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MILITARY TECHNOLOGY (MILTECH) is the world's leading international tri-service defence monthly magazine in the English language. MILITARY TECHNOLOGY is "Required Reading for Defence Professionals". Follow us on Twitter: MILTECH1

15 September 2015

DSEI 2015: Kelvin Hughes – Seeing More and Further

Kelvin Hughes is a world leader in the development, manufacture and supply of maritime navigation, surveillance and security radar systems. The company sets the international standard in solid state radar sensor technology with SharpEye™ and its market leading tactical and situational awareness radar display software’s. A technology innovator and reliable partner to the world’s Navies and other maritime customers, Kelvin Hughes’ expertise is also applied to the land domain where products designed and built by Kelvin Hughes safeguard borders, coastlines, and critical national infrastructure. The company has recently announced it has been contracted to supply two of its SBS-900-2 SharpEye™ radar systems for the Porto de Vitória in Brazil, being provided through Indra. Furthermore, this summer, Kelvin Hughes has been contracted by Ultra Electronics – Security and Surveillance Systems to supply two of its SBS-800-1 SHARPEYE radars for installation on the offshore production platforms of the Shah Deniz Stage 2 gas project.

SharpEye Upmast Transceiver - Radar System

The SBS-900-2 is from the “advanced” radar family of the Kelvin Hughes Shore Based Sensor radar range, consisting of a single X-Band SharpEye™ radar transceiver mounted in an environmentally sealed enclosure on a mast close to the antenna. The antenna itself is also an advanced, high specification design with a span of over 6m and has a switchable polarisation capability between horizontal and circular beamwidth.

The SharpEye™ SBS-800 radar is particularly suited to oil and gas installations. The highest voltage within the system is 32V compared to magnetron devices producing in excess of 30,000 volts. Also, there is no need to cool the system thereby removing the need for air conditioning enclosures upmast. Another advantage of an upmast transceiver is the ability to transfer the radar data downmast via a fibre optic cable rather than a much more difficult to install and maintain waveguide.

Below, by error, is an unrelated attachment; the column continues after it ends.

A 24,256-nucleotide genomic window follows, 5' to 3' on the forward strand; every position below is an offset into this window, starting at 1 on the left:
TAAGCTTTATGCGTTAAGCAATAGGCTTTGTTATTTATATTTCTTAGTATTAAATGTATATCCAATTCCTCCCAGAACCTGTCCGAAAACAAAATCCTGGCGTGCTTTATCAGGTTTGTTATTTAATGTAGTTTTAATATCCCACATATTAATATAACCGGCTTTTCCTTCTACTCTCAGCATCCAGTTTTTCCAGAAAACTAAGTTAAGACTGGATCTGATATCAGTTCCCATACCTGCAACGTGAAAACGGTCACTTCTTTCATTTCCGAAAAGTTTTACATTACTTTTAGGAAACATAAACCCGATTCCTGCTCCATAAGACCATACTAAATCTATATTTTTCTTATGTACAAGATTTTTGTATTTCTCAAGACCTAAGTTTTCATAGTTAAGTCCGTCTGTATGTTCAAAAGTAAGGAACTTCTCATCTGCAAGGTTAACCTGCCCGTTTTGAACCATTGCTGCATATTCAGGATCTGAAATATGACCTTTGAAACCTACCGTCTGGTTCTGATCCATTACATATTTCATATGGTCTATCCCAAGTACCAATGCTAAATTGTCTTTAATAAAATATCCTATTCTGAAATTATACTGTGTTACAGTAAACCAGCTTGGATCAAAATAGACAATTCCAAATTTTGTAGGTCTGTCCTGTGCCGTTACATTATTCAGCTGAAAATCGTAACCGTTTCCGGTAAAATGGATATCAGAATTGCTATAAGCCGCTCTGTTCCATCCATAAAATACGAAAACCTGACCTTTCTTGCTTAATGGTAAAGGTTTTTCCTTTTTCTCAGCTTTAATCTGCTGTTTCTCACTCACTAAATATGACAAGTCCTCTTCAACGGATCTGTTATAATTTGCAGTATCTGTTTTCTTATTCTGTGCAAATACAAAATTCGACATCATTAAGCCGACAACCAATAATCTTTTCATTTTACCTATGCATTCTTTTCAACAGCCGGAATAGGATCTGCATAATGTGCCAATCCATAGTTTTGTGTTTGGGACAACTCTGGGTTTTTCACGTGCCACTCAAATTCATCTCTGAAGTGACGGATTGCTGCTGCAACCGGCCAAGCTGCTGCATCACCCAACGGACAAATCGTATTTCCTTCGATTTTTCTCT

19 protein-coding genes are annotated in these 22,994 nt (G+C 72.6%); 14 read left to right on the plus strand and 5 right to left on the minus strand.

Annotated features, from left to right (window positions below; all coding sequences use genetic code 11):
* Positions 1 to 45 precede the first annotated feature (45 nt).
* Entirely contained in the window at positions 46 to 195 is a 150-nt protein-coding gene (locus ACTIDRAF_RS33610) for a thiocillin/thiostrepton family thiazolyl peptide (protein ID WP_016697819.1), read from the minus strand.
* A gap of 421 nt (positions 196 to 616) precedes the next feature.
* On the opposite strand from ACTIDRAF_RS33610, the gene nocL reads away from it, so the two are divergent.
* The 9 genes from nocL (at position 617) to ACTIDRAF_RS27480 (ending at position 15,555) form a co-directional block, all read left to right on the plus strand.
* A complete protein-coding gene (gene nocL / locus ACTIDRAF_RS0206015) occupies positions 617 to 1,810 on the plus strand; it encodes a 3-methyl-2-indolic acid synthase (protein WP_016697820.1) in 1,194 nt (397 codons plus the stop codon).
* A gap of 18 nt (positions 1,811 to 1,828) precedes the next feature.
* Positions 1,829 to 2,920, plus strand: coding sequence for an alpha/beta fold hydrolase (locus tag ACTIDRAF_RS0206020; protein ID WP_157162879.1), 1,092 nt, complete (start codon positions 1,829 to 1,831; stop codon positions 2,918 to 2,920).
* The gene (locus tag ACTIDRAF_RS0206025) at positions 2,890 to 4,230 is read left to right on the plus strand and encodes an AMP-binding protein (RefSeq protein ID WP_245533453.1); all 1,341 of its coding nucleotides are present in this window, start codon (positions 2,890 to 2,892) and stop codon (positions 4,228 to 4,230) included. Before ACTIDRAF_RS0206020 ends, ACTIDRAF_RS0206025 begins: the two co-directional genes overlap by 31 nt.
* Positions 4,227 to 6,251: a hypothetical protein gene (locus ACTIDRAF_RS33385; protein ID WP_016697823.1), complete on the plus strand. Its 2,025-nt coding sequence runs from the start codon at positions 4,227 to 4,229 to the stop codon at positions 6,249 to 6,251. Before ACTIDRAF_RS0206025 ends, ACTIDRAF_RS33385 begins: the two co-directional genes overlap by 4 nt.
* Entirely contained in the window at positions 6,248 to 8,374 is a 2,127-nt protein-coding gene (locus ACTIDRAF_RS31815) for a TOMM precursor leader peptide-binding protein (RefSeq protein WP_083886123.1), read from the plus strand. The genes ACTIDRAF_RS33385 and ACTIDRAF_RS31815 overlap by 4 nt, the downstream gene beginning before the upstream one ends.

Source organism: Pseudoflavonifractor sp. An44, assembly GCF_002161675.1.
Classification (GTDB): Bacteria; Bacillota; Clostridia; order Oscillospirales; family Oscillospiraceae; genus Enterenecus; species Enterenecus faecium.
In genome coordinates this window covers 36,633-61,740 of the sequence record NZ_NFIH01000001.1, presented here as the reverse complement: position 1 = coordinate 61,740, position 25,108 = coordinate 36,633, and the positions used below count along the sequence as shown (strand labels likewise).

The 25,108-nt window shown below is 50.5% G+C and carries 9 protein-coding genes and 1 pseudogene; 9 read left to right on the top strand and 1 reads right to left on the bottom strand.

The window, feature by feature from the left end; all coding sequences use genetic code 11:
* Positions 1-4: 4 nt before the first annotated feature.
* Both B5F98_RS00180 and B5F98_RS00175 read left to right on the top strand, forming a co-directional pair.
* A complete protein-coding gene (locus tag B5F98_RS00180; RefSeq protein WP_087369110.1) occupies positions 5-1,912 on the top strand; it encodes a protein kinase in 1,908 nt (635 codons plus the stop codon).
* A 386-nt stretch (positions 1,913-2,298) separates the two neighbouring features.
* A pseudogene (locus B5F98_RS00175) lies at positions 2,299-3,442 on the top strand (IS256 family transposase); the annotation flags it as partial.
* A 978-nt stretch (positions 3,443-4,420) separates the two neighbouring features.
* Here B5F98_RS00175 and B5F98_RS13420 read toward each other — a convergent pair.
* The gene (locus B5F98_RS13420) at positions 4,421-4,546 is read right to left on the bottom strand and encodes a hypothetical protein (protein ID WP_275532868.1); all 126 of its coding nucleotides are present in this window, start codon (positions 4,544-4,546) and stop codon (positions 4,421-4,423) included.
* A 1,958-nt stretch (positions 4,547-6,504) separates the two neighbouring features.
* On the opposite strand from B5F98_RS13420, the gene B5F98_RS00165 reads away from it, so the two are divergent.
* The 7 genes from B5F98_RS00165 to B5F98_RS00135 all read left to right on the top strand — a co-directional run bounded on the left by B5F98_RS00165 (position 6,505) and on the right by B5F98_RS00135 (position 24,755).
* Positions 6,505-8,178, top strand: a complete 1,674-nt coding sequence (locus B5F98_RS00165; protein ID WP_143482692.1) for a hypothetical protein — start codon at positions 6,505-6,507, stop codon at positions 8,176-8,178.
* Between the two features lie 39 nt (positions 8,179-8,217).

X-Band SharpEye Transceiver

Kelvin Hughes has developed SharpEye™ to deliver superior radar performance and reliability. According to the company, SharpEye™ is the world’s first affordable navigation, helicopter control and surface search pulse Doppler radar sensor offering high reliability, low cost of ownership and much improved detection ranges, especially of small targets in clutter (SharpEye™ uses the Doppler effect to determine target radial velocities; achieved by processing received echoes into velocity bands, enabling the separation of genuine targets from clutter; and extracting the relative motion of targets by measuring the phase of the received echo relative to the phase of the transmission enables the radial velocity to be determined). SharpEye™ is defining new standards in surveillance missions at sea, onshore and on land with transmit powers of up to 300W and as low as 50W (SharpEye™ SCV). It is used by Navies, vessel traffic services, border agencies, coastal surveillance, other security agencies, offshore oil and gas majors and critical infrastructure operators.

In terms of markets, Rohan Dearlove, Kelvin Hughes Sales Director - Central Region, in an exclusive interview with MT explained that the company sees Africa as an emerging market: “In recent years, we have experienced growing demand from nations along the Mediterranean Coast and in the Sub-Saharan region for quality radar systems to support a number of important programmes. To the North, the main growth for us has been in navigation and helicopter control radar for new builds as well as retrofits for established naval forces, whilst in Sub-Saharan West Africa we are increasingly active in the offshore sector as well as supplying SharpEye for new patrol vessels. Further south, we have a long standing relationship with the South African Navy with whom we have a number of live programmes and forthcoming opportunities.”